A – Oh yes, always. From here, you can go many different places; it depends on your end goal. If I wanted to go on to being a tour manager, I could. The better the band does, the more advancement you have.

Q – Have you advanced in your career?

A – Started out doing small shows. Doing things on my own, learning on my own. Basically as you start to socialize and get involved with your industry and community, people start to know you. It just so happens that my job is very high in demand and hard to find. Basically, once my name gets out, people call me. Then you start to grow with the company, and you do bigger and bigger shows. Then you, along with your company, start to build a reputation.

Q – How has this job changed over the past decade or more?

A – TECHNOLOGY! As technology improves you have to have a much broader understanding and you have to adapt to the new technology. Faster, Cheaper, Better! If someone can produce a better sounding product, then he is going to get the job. The job has not changed, but the knowledge level has increased. The bar has been raised. Any Joe who used to do this from his brothers band cannot come in and engineer a show!

Side Note: people cannot stay in the live industry production because you will start to lose your hearing.

Q – Do you have any insider information or tips for this job?

A – Yes, BE SMART! You have to be willing to adapt, you have to be a team player because you might be able to snake your way out of a situation here or there, but these things cannot be done alone, and you have to be able to work with people, and there will be people who are not too smart, but there are going to be people who you cannot control what they are like, and you have to adapt with that and be able to work with anyone. BE SMART, STAY CALM, PAY ATTENTION.

Q – Where is the largest market for a position like this?

A – There is a very large market for people like us in the corporate world, business conferences, and presentation, and award ceremonies. That is probably the highest paying job that a company can get. The highest demand for people like me would be anything in the music industry from bars, to companies, to bands. People are hired on all different levels.

I am a freelance audio engineer. I do this because I can say no to someone, and it allows me to set my own schedule. I get to work with whom I want, when I want. Disadvantage: some companies like to have a consistent staff for each show. Now, I say that, but that really is the case because a lot of companies in KC cannot afford to have three audio engineers full time, so they would hire the same three freelance guys every couple of days.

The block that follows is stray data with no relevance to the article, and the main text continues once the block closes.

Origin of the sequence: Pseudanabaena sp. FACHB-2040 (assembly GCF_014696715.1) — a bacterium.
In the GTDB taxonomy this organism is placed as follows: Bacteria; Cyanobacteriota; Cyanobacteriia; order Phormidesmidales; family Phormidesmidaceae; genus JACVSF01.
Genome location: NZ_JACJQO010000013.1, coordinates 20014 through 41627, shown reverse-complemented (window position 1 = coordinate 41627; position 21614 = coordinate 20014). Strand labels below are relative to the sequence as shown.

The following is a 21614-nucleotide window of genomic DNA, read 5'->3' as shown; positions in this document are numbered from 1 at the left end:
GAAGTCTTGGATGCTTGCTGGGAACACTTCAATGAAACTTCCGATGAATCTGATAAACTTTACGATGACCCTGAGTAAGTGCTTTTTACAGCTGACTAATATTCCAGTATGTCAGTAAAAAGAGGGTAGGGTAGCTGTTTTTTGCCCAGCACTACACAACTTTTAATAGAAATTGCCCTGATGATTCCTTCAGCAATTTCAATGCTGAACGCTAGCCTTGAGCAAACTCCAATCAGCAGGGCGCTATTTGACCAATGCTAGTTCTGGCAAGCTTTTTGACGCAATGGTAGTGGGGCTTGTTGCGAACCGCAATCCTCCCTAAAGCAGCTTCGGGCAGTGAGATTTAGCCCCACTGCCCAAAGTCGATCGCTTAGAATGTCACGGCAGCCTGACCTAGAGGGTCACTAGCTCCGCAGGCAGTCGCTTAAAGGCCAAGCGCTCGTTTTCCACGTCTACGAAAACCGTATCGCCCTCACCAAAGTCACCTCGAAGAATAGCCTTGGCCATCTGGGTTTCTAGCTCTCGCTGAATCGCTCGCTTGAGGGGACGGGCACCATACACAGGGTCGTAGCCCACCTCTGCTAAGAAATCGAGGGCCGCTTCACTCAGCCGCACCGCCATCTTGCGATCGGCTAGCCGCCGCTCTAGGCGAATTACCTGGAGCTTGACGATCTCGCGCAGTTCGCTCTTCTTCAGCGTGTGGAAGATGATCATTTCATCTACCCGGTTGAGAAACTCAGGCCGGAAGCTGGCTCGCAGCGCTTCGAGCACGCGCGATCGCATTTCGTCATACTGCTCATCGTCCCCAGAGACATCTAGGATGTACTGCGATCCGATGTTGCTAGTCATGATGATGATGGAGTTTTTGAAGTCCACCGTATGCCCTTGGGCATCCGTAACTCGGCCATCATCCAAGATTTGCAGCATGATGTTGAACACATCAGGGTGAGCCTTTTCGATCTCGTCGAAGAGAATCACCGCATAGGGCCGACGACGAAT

Q – Could you take me through some PROS and CONS to this position?

* Fun! Money! Basically, you live the rock and roll lifestyle and getting paid for it.
* Tour the world. Get to work with very diverse crowd.
* FAME: get to work with famous people.
* I like the life of I wake up and I have three fully catered meals, and I get money for other things.
* Networking! Opportunity to see things that you would not get to see.

* On the road, difficult to have a family.
* You cannot have a week off for about 3 months to 6 weeks.
* Long days, a typical day would keep you busy from 8am-12am EVERY DAY!
* Hearing can get destroyed – definite CON!
* Dangerous! It is a risky job, things can fall, one friend of mine just almost died, broke his pelvis.

Q – Could you tell me if there are any professional affiliations, and or unions or associations for this position or field?

A – Trade Publications like Pro Sound and News ? Magazine for our industry that talks about recording, current live events. There are unions for every position. The main example would be the Hands. IATSE ? International Association of Theater and Stage Employees?Kansas City Chapter is 139. We will have 30-40 IATSE Stagehands to do all the work for us. That is the union for the HANDS. There is a Union for the audio engineers, but this can be good and bad, you have to pay dues?this is where you are an audio engineer for IATSE.

Q – What would you say to someone in the business side of concert, or live production about your job? Do they understand your job?

A – That would probably be a producer or the promoter. The producer or the promoter depends on you to come through with what they have in mind. I am the technical person to the producer or promoter. Such as the producer says, “I want you to make a rock show out there, and you are the person who makes it into a rock show, and who gets it into.” When we do shows, for instance, to make our lives easy, a lot of planning can go into us. There are a lot of people who do not understand what we need. We get into debates with the set designers for corporate things. For example, you cannot put a speaker in front of fabric in order to function properly. Lots of times people do not give us a list of what they have, and this will lead to confusion, etc.

The most successful show is where everyone knows what everyone else is doing!